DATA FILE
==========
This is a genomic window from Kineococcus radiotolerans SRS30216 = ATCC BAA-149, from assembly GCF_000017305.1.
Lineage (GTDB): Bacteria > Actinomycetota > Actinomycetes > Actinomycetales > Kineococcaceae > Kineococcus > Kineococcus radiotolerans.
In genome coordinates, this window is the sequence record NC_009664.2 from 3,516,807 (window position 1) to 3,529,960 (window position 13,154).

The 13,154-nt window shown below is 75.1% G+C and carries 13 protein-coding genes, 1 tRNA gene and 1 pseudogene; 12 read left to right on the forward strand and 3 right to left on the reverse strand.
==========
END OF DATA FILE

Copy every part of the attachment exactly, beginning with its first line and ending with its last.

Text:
This is a genomic window from Kineococcus radiotolerans SRS30216 = ATCC BAA-149, from assembly GCF_000017305.1.
Lineage (GTDB): Bacteria > Actinomycetota > Actinomycetes > Actinomycetales > Kineococcaceae > Kineococcus > Kineococcus radiotolerans.
In genome coordinates, this window is the sequence record NC_009664.2 from 3,516,807 (window position 1) to 3,529,960 (window position 13,154).

The 13,154-nt window shown below is 75.1% G+C and carries 13 protein-coding genes, 1 tRNA gene and 1 pseudogene; 12 read left to right on the forward strand and 3 right to left on the reverse strand.